posted by Ivan Fyodorovich at 7:18 AM on September 4, 2022 [2 favorites]

Sadly not liking the show much. It just seems really tedious; a review talked about it being like unskippable cutscenes in a video game and ouch. I noticed halfway through this the score is really dragging on me. It's Bear McCreary, a very good video and game composer, but the music here is just so bombastic and epic all the time and it's exhausting. But I'm intrigued enough I'll keep watching and will try not to be negative if I post here.

There was a lot of things to like in this second episode. Nori is a lot of fun for sure, she's got the young Bilbo spirit of adventure and inquisitiveness and also child-like innocence. And Arondir is a very interesting character, an Elf outside his culture's stereotypical seclusion. Khazad-dûm was terrific and Disa brought joy to the screen; I hope we see more of the Dwarves but it's not clear if there's room for them here.

The best writing for me is something potrzebie picked up on above; the psychological impact of Elf immortality. The way Durin complained to Elrond about missing twenty years was hilarious. And very weird for real-world people but made perfect sense in the Elf context. I like peeedro's idea of telling a time-spanning story centered on immortal Elves but I think it unlikely this show will do anything so ambitious and disorienting.

Also appreciate that they have so many interesting women characters. Love Tolkien but his books are famously a men-only thing. I was afraid at the start that having Galadriel as Joan of Arc was going to be them ticking off the "well, got a girl" box. But no, not at all. Nori and Bronwyn look to also be central characters and there's plenty of women of different types in the supporting cast.
posted by Nelson at 7:24 AM on September 4, 2022 [1 favorite]

I thought we were pointedly shown an anvil with Sauron's sigil and a pair of tongs to demonstrate that some evil jewelry making had gone on, even if that doesn't make sense.
posted by Countess Elena at 7:26 AM on September 4, 2022

At the end of the day for me it doesn't really matter how bad or good this series is because I'll keep watching anyway. Because I like all cookies, even licorice.
posted by mono blanco at 8:41 AM on September 4, 2022 [1 favorite]

I thought we were pointedly shown an anvil with Sauron's sigil and a pair of tongs to demonstrate that some evil jewelry making had gone on, even if that doesn't make sense.

Sure it does. My own headcanon is that Ring making is really, really difficult, and there's a lot of experimentation and botched jobs in the process. Sauron has been working on it, but isn't there quite yet (or, at least, wasn't there a century ago when he was at that northern fortress that Galadriel found in ep 1). I expect to see other relics of the process - ie, that obviously evil sword-hilt that Theo found might be another experimental piece that was abandoned in the wreck after the War ended.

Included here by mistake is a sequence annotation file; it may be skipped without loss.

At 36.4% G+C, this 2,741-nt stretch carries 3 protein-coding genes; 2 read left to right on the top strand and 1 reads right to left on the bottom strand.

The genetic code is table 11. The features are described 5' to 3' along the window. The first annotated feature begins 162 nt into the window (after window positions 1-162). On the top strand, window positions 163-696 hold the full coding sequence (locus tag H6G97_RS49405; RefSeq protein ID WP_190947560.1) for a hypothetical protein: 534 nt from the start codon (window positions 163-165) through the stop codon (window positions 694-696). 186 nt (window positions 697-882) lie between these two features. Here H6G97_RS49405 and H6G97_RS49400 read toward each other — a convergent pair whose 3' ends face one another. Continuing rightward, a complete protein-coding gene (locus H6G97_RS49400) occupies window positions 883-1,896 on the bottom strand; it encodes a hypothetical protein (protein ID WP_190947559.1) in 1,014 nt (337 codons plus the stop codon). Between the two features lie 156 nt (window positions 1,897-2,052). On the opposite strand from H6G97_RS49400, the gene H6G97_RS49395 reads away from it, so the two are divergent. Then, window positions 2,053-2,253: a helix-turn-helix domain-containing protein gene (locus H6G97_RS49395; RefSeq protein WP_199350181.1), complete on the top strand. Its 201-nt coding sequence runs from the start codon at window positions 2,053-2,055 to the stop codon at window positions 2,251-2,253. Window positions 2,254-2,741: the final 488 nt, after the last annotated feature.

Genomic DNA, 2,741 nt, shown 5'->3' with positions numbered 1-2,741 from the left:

posted by Mogur at 11:44 AM on September 4, 2022 [2 favorites]

Much better than the first episode. Really, it's a given that the first ep. of a series is going to have to spend time setting up characters and conflict, so I it deserved a pass no matter what. But I think the second ep. started playing up those conflicts nicely.

Female representation in this series looks promising. I was glad to actually see female dwarves! LOTR was short on women, but those we had were far from being throw-aways; this is making up for that lack.

I'm finding the music adequate. It's an improvement on Bear McCreary's score for Battlestar Galactica, which certainly wasn't bad. I think he's carrying the Howard Shore torch nicely here.
posted by lhauser at 2:57 PM on September 4, 2022

Whew. If this gets better, y'all will let me know, right? The interleaving of A/B/C/D plots means they each individually move like molasses. The constant, unending drumbeat of pointless cliffhangers is already driving me nuts. What could the super important secret that Galadriel's brother whispered in her ear and was unnecessarily hidden from the viewer ever be? It just was some trite advice, finally tossed out as a reward for making it all the way to the end of the first episode. What's going on with Radagast the Brown? (I know it's not going to be Radagast, just let me have one fucking beautiful thing here for a second.) Not a lot! By the time we got to The Box On The Table At The End Of The Episode I was beyond caring what was inside. Cliffhangers don't draw audiences in, stories do. If they're leaning this hard on silly tricks from day one, it means they either don't have much confidence in the story they're about to tell, or they don't know how to tell it.
posted by phooky at 8:01 AM on September 5, 2022 [3 favorites]

Very cool to see dwarves thriving! And look, "proper diplomat Elrond comes to greet an old friend and ends up in a rock-splitting contest" is comedy gold to me. I like Elrond a lot more now. (Admittedly not hard, after episode 1.)

I love Galadriel as someone who "does not have the look of someone to whom things happen by accident." And yeah, we all know that Galadriel makes it to the epilogue, so it would be nice if they don't rely on "
Galadriel-in-danger plot devices. On the other hand, the Bronwyn & kid mortal danger storyline was pretty scary, so I guess that evens out.

(Did Bronwyn & child STAY THE NIGHT after all that?! That's insane lol. I know traveling is dangerous, Really Dangerous, but so is staying in a house with an open orc tunnel. What if the orc supervisor comes by to check things out?!)
posted by grandiloquiet at 2:39 PM on September 5, 2022 [15 favorites]

Pedantic anthropology rant: I’ve seen a bunch of language in reviews, etc. about Harfoots being some kind of not-yet-evolved-into-Hobbit species - specifically biological language, no less! This makes me growl, HARD. 3000 years ago, human beings were indistinguishable from our contemporary selves. Treat the language of evolution with some gorram respect, Amazon!